Thu, Aug 24, 2006 - Page 12 News List

Taishin expects profitable second half

FORECAST The bank said provisioning expenses would remain at about the same level as the first half while bad-loan write-offs would fall, but analysts were more pessimistic

By Amber Chung  /  STAFF REPORTER

Taishin Financial Holding Co (台新金控), the nation's second-largest financial group by assets, will remain in the black in the second half of this year, despite likely weaker profitability sequentially because of the fallout from consumer bad debts, the company said yesterday.

However, analysts were more pessimistic, expressing concern about the firm's deteriorating asset quality.

Taishin Financial posted net income of NT$3.78 billion (US$115 million), or NT$0.61 per share, in the first half of this year, down 34 percent from NT$5.75 billion, or NT$1.35 per share, the previous year.

The substantial fall in profits resulted from rising provisioning costs -- which are made to cover potential bad debts -- at its banking arm of NT$9.5 billion and a write-off of up to NT$27.4 billion during the January-June period, according to the financial holding firm.

"At least the company will not incur a loss in the second half of this year," Taishin Financial's chief financial officer Carol Lai (賴昭吟) told a media briefing yesterday.

It remains to be seen whether performance will exceed the first-half's level, Lai said.

Taishin Financial's forecast comes amid bearish market sentiment, as most market watchers expect the company to report losses this year. JP Morgan Chase Bank, for example, forecasts a net loss of NT$6.2 billion, or NT$0.88 per share for the firm.

Second-half provisioning expenses at its flagship unit Taishin International Bank (台新銀行), the nation's second-largest credit card issuer, would be around NT$9.5 billion, similar to the level in the first half, while bad loan write-offs are expected to drop, as the worst was over, the company said.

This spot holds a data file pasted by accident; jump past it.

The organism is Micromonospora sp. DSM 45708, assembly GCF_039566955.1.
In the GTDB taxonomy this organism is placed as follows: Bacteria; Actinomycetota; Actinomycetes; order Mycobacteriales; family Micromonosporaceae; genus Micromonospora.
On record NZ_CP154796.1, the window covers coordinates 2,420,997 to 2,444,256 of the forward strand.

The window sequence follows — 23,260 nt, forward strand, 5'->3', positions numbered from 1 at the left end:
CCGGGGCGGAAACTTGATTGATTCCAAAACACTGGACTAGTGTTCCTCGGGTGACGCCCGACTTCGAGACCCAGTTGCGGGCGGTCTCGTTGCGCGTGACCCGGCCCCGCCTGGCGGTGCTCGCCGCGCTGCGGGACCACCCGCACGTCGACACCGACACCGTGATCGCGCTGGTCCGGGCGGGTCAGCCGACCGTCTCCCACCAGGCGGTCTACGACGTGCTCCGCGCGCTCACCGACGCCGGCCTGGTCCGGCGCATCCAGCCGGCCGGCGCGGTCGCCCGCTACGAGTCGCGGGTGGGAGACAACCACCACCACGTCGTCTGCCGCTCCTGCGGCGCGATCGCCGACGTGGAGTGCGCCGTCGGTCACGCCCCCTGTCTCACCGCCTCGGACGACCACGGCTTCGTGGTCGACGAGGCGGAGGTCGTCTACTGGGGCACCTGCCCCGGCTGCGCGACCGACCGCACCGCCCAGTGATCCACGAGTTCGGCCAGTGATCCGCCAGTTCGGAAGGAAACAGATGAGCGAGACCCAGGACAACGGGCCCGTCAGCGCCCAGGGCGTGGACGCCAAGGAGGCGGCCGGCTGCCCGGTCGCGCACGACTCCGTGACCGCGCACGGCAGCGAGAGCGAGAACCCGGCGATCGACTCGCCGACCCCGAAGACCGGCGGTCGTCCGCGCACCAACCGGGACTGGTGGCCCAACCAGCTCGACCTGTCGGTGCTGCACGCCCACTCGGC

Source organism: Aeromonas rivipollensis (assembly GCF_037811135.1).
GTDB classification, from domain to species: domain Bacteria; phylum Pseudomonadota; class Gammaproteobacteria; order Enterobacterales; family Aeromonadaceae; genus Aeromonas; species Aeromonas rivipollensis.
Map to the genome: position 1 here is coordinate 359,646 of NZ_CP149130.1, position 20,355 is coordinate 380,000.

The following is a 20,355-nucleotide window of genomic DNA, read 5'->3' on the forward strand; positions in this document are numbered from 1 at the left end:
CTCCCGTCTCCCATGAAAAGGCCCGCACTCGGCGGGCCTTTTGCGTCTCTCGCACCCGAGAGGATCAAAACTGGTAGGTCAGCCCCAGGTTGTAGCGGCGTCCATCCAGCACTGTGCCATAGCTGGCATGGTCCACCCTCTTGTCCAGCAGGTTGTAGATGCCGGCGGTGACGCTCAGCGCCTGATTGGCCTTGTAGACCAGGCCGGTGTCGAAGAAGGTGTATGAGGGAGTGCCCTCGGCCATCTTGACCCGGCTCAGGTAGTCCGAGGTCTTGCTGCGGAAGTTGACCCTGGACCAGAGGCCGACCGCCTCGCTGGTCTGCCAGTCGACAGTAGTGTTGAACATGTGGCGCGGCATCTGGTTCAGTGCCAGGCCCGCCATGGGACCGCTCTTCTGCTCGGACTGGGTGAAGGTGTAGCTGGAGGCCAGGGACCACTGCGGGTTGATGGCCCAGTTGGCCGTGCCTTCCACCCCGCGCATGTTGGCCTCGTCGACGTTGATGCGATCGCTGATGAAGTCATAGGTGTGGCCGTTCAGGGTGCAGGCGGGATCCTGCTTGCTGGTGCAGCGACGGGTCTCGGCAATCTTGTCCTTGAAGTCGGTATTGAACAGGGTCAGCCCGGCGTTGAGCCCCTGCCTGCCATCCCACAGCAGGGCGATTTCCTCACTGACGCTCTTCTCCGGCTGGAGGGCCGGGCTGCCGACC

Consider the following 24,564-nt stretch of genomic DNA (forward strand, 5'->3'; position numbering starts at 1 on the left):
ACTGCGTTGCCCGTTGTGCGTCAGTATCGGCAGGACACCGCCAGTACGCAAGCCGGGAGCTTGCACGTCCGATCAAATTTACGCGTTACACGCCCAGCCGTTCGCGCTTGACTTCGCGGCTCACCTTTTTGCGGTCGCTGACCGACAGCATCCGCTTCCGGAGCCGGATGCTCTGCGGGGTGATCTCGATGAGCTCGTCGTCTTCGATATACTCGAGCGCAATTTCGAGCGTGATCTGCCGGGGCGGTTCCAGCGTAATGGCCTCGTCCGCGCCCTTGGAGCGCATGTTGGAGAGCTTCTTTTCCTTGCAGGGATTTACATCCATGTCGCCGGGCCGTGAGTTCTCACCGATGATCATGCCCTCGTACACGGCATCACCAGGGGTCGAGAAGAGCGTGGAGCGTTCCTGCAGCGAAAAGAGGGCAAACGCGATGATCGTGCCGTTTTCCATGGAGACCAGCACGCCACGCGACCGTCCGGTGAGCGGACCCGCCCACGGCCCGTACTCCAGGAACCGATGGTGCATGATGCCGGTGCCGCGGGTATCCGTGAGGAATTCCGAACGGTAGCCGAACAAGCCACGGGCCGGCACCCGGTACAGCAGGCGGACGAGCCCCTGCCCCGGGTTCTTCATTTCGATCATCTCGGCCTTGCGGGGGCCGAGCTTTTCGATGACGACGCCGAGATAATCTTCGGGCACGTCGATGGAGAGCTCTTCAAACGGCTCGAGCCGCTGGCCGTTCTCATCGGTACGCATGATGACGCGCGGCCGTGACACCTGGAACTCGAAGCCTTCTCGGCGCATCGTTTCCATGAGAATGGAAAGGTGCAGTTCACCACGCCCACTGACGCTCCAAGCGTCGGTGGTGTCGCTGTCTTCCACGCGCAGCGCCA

"The worst is not over yet," said Jesse Wang (王嘉樞), head of equity research at BNP Paribas Securities (Taiwan) Co. "This is a short-lived lull before the next storm emerges."

As the legislature will review the personal bankruptcy bill during the next legislative session, which starts next month, credit and cash card debtors, who each bear an average NT$1.7 million in debt even after a debt relief program, may hold off from making repayments, he said.

"This would be the next blow to the company, if it happens," Wang said.

Taishin Financial could be hit worse by mounting consumer bad debt than its rivals, and needs to raise funds as soon as possible to sustain its capitalization, according to the analyst.

Taishin International plans to dispose of another batch of bad loans worth NT$15 billion in the second half at a discount of around 95 percent to interested buyers, Lai said.

The bank recovered NT$576 million by selling NT$9.5 billion of bad loans in June, representing a recovery ratio of 5.75 percent.

Losses stemming from the disposals, which could exceed NT$23 billion, will be amortized over the next five years, Lai said.

A one-time write-off will bring the bank's capital adequacy ratio to below 10 percent and in turn affect the lender's ratings, making it difficult to raise funds in the future, she said.

Mounting bad debt has hurt Taishin International's asset quality. Its coverage ratio, which gauges whether reserves are sufficient to cover bad loans, dropped to 54 percent in June from 94 percent in March, according to the data.

Taishin Financial shares closed down 2.8 percent at NT$15.65 on the Taiwan Stock Exchange yesterday.

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